Conceptual artist Ryder Ripps tweeted his response and counterclaims to the lawsuit filed against him, and fellow defendant Jeremy Cahen, over trademark infringement of the Bored Ape Yacht Club (BAYC) brand.
Ripps highlighted multiple defenses, including “1st amendment protection to unclean hands,” and a rehashing of allegations the BAYC collection is modeled on Nazi symbolism.
BAYC vs. RR/BAYC
On June 24, BAYC creators Yuga Labs filed a lawsuit against the defendants citing several allegations, including the false designation of origin, false advertising, cybersquatting, and trademark infringement.
The claims center around the RR/BAYC NFT collection, which seemingly features identical imagery to the original BAYC NFT collection. RR/BAYC was created by Ripps weeks before Yuga Labs filed the lawsuit.
At the time, Ripps said his RR/BAYC collection set about challenging notions of intellectual property as it applies to digital artwork. More so, sparking debate around “the nature of NFT, provenance and digital ownership,” to which provenance is a defining aspect of art valuation, while also helping to derive meaning in the artistry itself.
On Dec. 16, Judge John F. Walter, of the District Court of Central California, part denied and part granted an anti-SLAPP motion to strike and motion to dismiss, initially filed by Ripps and Cahan on Oct. 3.
Judge Walter denied all aspects of the defendants’ filing, except the motion to dismiss in relation to the eighth cause of action – unjust enrichment.
The case had 11 causes of action in total, those being false designation of origin, false advertising, cybersquatting, common law trademark infringement, common law unfair competition, unfair competition, false advertising, unjust enrichment, intentional interference with prospective economic advantage, and negligent interference with prospective economic advantage. Meaning Ripps and Cahan are still on the hook for the remaining ten causes of action.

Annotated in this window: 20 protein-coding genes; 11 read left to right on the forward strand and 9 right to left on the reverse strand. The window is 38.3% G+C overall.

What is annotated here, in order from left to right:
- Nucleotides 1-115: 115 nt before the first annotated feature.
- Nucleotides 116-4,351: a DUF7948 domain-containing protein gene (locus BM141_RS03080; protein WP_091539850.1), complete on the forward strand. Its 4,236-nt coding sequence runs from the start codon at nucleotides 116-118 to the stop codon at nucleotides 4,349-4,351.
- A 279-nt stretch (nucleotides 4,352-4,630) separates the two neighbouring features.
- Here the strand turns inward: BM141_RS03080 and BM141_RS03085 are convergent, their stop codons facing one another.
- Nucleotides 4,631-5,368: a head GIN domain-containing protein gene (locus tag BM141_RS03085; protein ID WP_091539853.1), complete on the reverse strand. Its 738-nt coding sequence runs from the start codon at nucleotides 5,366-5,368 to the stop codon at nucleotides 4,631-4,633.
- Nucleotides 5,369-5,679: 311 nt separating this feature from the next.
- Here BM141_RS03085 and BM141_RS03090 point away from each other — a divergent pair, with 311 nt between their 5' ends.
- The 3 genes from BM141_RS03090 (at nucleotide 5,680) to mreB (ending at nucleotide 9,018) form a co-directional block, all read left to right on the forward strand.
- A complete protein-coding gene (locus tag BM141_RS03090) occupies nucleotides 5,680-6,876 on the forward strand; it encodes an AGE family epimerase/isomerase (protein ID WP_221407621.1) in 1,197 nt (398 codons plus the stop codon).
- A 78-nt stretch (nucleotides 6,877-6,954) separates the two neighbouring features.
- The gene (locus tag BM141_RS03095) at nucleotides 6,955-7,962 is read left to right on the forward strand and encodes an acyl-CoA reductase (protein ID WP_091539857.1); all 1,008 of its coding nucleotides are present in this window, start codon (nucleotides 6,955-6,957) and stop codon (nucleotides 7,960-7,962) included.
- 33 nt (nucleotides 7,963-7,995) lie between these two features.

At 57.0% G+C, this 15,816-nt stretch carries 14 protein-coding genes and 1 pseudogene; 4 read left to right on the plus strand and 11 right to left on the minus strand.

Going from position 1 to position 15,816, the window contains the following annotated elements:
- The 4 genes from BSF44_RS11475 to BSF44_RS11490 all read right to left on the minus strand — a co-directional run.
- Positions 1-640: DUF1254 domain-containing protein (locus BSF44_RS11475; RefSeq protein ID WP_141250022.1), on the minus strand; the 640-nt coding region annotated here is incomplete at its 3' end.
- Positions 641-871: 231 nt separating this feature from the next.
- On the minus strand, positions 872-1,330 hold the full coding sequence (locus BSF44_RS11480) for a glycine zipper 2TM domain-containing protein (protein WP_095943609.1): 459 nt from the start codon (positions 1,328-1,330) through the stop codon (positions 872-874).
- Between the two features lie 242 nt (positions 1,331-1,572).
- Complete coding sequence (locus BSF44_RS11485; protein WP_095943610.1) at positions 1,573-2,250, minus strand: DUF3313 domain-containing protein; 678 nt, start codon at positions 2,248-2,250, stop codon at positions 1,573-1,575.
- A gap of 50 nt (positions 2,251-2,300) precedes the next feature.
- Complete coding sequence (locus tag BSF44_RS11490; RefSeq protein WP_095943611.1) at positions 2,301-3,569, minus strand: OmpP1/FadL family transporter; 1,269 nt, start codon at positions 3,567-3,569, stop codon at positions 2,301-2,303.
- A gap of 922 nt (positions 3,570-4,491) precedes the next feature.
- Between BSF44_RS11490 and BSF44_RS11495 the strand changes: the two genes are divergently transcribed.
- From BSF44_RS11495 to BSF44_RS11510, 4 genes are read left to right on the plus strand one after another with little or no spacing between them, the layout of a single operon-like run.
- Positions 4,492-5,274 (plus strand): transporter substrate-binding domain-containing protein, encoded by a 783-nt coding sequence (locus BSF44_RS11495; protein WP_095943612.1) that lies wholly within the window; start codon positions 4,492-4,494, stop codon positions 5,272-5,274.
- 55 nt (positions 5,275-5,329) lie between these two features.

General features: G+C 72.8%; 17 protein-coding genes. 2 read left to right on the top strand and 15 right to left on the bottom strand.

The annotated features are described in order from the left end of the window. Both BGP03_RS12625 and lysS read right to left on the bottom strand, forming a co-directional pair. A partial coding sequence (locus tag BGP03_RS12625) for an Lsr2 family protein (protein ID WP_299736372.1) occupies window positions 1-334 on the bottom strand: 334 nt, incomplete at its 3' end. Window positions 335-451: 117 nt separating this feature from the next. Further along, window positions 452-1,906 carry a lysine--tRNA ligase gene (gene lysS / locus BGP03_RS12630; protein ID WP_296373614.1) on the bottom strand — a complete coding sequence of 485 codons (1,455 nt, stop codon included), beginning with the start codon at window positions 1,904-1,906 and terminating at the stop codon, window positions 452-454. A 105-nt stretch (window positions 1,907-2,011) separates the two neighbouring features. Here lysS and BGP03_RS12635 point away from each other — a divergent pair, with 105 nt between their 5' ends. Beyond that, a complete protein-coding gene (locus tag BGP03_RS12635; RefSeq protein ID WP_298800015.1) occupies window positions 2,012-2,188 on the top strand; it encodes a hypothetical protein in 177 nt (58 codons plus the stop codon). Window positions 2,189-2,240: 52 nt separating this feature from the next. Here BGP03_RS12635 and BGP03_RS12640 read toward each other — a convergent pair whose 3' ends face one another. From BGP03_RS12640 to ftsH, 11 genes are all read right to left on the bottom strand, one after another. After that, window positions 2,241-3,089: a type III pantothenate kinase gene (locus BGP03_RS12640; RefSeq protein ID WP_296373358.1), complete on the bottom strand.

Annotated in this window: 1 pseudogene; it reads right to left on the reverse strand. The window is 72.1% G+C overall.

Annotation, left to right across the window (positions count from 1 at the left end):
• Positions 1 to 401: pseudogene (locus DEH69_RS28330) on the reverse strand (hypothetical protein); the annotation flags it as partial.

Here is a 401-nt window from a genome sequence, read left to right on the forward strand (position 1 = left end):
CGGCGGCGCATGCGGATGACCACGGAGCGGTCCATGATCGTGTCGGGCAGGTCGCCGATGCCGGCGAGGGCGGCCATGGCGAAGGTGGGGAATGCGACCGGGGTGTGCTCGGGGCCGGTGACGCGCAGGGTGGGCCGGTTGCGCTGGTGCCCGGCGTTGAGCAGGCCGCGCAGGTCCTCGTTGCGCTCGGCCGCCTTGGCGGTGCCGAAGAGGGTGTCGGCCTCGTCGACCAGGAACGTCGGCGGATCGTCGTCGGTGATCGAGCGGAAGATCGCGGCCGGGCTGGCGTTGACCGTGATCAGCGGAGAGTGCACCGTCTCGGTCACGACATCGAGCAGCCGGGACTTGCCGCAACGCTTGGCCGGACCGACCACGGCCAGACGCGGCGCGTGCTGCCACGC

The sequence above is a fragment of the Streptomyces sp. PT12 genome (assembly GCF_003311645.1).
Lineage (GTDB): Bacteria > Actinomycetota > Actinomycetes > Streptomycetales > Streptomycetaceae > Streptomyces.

The judge made his order based on the submission of papers without either party presenting an oral argument.
A Yuga Labs spokesperson gave CryptoSlate the following statement in response to the judge’s order:
“Our lawsuit to hold Ripps and Cahen accountable for their obvious and blatant theft of Yuga Labs’ trademarks rightfully moves forward with this ruling. The court agrees that their heinous lies are unrelated to the case and do not give them carte blanche to infringe upon our marks. They intentionally misled consumers and made millions by using Yuga’s intellectual property to market and sell copycat NFTs. We will continue to prove these facts as the case progresses.”
Ryder Ripps responds
The defendants filed a defense and counterclaims response to Judge Walter’s ruling on Dec. 27, in which they sought a jury trial.
The 55-page document went into detail on 16 specific points that support their case. They were:
- protection under First Amendment rights
- fair use
- BAYC imagery lacking distinctiveness
- Yuga Labs abandoning its marks
- acquiescence and/or estoppel
- unclean hands resulting from BAYC being unlawful, including classification as an unregistered security
- the applicability of a doctrine of waiver
- equitable estoppel
- plaintiff’s claims constituting unjust enrichment
- lack of justification based on RR/BAYC being conceptual and performance art
- the defendants’ rights to use “disputed property” for conceptual and performance art purposes
- the defendants’ good faith
- Yuga Labs’s failure to mitigate before legal action taken
- unfair apportionment of damages, if they exist at all
- speculative damages
Ripps’s tweets also made allegations of intimidation and harassment, such as threats from a Yuga Labs agent called Guy Oseary, and the company co-founders Greg Solano and Wylie Aronow making slanderous remarks against the defendants during a podcast.
The defendants seek a dismissal of the case and counterclaim for damages due to the emotional distress and lost time, among several other requests.